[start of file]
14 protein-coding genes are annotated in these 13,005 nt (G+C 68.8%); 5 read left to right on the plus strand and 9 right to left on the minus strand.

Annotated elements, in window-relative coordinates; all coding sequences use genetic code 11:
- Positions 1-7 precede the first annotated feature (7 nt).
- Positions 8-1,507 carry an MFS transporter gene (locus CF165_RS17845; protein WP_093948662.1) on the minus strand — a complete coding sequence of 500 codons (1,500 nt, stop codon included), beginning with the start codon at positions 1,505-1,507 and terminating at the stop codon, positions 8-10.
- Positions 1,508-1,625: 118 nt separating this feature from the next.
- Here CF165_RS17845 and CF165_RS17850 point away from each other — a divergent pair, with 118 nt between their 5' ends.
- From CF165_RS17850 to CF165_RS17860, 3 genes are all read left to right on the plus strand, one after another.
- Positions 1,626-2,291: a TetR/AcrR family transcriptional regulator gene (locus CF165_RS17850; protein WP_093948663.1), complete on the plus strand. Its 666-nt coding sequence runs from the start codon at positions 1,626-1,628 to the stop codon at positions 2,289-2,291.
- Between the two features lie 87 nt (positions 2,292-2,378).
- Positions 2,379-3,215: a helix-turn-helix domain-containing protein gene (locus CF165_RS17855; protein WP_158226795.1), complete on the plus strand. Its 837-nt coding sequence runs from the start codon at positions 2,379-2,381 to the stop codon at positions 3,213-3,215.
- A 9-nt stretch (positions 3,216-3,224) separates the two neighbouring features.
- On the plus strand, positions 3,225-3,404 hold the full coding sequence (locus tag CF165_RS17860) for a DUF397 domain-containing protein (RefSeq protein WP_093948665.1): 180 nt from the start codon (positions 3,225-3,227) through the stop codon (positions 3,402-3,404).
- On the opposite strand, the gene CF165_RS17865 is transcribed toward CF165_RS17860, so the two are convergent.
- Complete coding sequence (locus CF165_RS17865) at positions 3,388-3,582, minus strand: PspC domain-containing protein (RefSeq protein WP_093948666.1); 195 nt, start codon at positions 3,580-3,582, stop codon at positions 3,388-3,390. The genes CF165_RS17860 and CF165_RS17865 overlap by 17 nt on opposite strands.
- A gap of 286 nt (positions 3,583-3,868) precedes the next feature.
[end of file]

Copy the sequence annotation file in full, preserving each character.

14 protein-coding genes are annotated in these 13,005 nt (G+C 68.8%); 5 read left to right on the plus strand and 9 right to left on the minus strand.

Annotated elements, in window-relative coordinates; all coding sequences use genetic code 11:
- Positions 1-7 precede the first annotated feature (7 nt).
- Positions 8-1,507 carry an MFS transporter gene (locus CF165_RS17845; protein WP_093948662.1) on the minus strand — a complete coding sequence of 500 codons (1,500 nt, stop codon included), beginning with the start codon at positions 1,505-1,507 and terminating at the stop codon, positions 8-10.
- Positions 1,508-1,625: 118 nt separating this feature from the next.
- Here CF165_RS17845 and CF165_RS17850 point away from each other — a divergent pair, with 118 nt between their 5' ends.
- From CF165_RS17850 to CF165_RS17860, 3 genes are all read left to right on the plus strand, one after another.
- Positions 1,626-2,291: a TetR/AcrR family transcriptional regulator gene (locus CF165_RS17850; protein WP_093948663.1), complete on the plus strand. Its 666-nt coding sequence runs from the start codon at positions 1,626-1,628 to the stop codon at positions 2,289-2,291.
- Between the two features lie 87 nt (positions 2,292-2,378).
- Positions 2,379-3,215: a helix-turn-helix domain-containing protein gene (locus CF165_RS17855; protein WP_158226795.1), complete on the plus strand. Its 837-nt coding sequence runs from the start codon at positions 2,379-2,381 to the stop codon at positions 3,213-3,215.
- A 9-nt stretch (positions 3,216-3,224) separates the two neighbouring features.
- On the plus strand, positions 3,225-3,404 hold the full coding sequence (locus tag CF165_RS17860) for a DUF397 domain-containing protein (RefSeq protein WP_093948665.1): 180 nt from the start codon (positions 3,225-3,227) through the stop codon (positions 3,402-3,404).
- On the opposite strand, the gene CF165_RS17865 is transcribed toward CF165_RS17860, so the two are convergent.
- Complete coding sequence (locus CF165_RS17865) at positions 3,388-3,582, minus strand: PspC domain-containing protein (RefSeq protein WP_093948666.1); 195 nt, start codon at positions 3,580-3,582, stop codon at positions 3,388-3,390. The genes CF165_RS17860 and CF165_RS17865 overlap by 17 nt on opposite strands.
- A gap of 286 nt (positions 3,583-3,868) precedes the next feature.